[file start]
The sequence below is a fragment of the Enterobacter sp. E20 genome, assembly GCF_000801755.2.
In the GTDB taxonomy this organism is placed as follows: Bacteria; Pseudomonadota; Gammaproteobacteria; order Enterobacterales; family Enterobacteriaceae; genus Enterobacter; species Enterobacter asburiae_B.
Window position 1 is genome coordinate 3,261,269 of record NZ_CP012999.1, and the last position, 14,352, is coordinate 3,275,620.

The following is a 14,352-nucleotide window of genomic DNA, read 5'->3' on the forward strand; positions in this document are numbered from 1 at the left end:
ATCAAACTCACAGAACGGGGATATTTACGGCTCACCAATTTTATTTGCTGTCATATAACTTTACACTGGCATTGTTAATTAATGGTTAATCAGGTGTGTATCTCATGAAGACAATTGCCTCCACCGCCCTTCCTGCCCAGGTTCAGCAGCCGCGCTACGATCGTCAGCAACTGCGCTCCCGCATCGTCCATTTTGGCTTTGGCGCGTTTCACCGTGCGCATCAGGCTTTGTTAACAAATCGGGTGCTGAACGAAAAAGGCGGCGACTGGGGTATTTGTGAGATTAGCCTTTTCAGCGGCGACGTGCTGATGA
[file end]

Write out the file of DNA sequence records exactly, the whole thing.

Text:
The sequence below is a fragment of the Enterobacter sp. E20 genome, assembly GCF_000801755.2.
In the GTDB taxonomy this organism is placed as follows: Bacteria; Pseudomonadota; Gammaproteobacteria; order Enterobacterales; family Enterobacteriaceae; genus Enterobacter; species Enterobacter asburiae_B.
Window position 1 is genome coordinate 3,261,269 of record NZ_CP012999.1, and the last position, 14,352, is coordinate 3,275,620.

The following is a 14,352-nucleotide window of genomic DNA, read 5'->3' on the forward strand; positions in this document are numbered from 1 at the left end:
ATCAAACTCACAGAACGGGGATATTTACGGCTCACCAATTTTATTTGCTGTCATATAACTTTACACTGGCATTGTTAATTAATGGTTAATCAGGTGTGTATCTCATGAAGACAATTGCCTCCACCGCCCTTCCTGCCCAGGTTCAGCAGCCGCGCTACGATCGTCAGCAACTGCGCTCCCGCATCGTCCATTTTGGCTTTGGCGCGTTTCACCGTGCGCATCAGGCTTTGTTAACAAATCGGGTGCTGAACGAAAAAGGCGGCGACTGGGGTATTTGTGAGATTAGCCTTTTCAGCGGCGACGTGCTGATGA